All Weather News

California Snow Totals Are Way Down This Year, After Drought Breaking Snowfall in 2017.

But a picture of the snowpack last year, versus this year, really tells the story.  The image on the left shows heavy snowpack on the Sierra Nevada on January 28th, 2017.  The image on the right shows the lack of snowpack on the same area as of February 8th, 2018.  The average snow depth across the Sierra Nevada is currently just 3.4 inches.  Last year, at the same time, the average snow depth was 46.0 inches.

So far this winter, most of the storm tracks have been starting in the northwest, and tracking to the southeast.  These tracks have kept the eastern U.S. colder and wetter than average.  However, much of the southwest has missed out on moisture from these storms, staying warmer and drier than usual.  A persistent ridge of high pressure off the California coast, has been blocking the storms from the Pacific.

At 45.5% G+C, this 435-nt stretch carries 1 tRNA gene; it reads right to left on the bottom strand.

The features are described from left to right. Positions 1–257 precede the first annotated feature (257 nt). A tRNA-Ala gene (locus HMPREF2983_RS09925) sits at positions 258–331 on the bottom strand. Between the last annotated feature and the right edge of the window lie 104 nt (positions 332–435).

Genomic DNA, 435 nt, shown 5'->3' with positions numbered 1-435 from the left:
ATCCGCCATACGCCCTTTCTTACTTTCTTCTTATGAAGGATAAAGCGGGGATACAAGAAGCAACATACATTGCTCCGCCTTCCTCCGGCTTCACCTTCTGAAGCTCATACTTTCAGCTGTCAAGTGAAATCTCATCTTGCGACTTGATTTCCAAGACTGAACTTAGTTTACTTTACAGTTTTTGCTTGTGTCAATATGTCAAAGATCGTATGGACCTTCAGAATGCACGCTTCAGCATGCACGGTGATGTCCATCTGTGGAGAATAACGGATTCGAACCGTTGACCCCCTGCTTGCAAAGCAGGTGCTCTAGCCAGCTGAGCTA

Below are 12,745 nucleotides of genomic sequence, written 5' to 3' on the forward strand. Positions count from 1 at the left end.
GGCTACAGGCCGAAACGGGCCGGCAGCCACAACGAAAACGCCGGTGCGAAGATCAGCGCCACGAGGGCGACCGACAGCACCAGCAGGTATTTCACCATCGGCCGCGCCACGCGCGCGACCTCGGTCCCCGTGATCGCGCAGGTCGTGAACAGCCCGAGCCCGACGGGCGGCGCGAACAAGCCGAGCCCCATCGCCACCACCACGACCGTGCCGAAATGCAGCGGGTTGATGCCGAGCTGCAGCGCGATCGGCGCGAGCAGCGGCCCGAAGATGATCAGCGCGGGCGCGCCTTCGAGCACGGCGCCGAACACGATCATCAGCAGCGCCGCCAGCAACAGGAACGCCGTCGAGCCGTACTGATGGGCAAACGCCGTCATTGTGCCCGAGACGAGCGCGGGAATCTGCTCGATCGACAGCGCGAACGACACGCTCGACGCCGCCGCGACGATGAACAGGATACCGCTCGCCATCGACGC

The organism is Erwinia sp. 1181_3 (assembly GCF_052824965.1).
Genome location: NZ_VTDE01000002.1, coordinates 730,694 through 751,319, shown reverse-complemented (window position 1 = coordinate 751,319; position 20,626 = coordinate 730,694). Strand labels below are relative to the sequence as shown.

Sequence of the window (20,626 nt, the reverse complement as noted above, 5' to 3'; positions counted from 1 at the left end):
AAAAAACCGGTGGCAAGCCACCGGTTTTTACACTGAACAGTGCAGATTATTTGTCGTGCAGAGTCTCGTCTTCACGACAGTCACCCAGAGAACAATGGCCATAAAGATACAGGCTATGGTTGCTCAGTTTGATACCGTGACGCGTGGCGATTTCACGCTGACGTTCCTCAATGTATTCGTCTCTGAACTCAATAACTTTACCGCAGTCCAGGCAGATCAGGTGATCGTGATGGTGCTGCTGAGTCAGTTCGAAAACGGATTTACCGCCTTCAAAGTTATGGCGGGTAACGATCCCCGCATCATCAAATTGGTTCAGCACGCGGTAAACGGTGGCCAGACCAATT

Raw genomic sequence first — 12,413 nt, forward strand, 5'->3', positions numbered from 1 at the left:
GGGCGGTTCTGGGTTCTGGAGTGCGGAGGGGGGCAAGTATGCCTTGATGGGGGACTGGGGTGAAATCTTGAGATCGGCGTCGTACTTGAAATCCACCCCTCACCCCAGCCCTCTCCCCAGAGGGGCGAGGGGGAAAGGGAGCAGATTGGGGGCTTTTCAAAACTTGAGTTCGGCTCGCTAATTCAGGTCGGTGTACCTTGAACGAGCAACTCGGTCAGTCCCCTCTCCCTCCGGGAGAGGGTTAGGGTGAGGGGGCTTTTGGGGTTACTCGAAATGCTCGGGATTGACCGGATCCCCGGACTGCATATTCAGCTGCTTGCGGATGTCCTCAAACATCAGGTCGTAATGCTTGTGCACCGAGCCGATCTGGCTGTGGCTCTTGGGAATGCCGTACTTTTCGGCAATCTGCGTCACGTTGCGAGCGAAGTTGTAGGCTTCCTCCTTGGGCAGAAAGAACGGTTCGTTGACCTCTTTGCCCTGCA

However, it looks like early next week, high pressure will be replaced by low pressure.  This will funnel in Pacific moisture, and bring some rain and snow chances for the southwest.




Water levels in California’s reservoirs are still fairly high, so there are no immediate concerns.  However, a dry winter means less spring and summer snow-melt, which helps keep reservoir levels high during the dry summer months.  Hopefully low pressure systems will become more common for the remainder of winter, and the overall pattern will change from dry to wet.  California and much of the southwest would benefit greatly from more rain and more mountain snow.

For WeatherNation:  Meteorologist Matt Monroe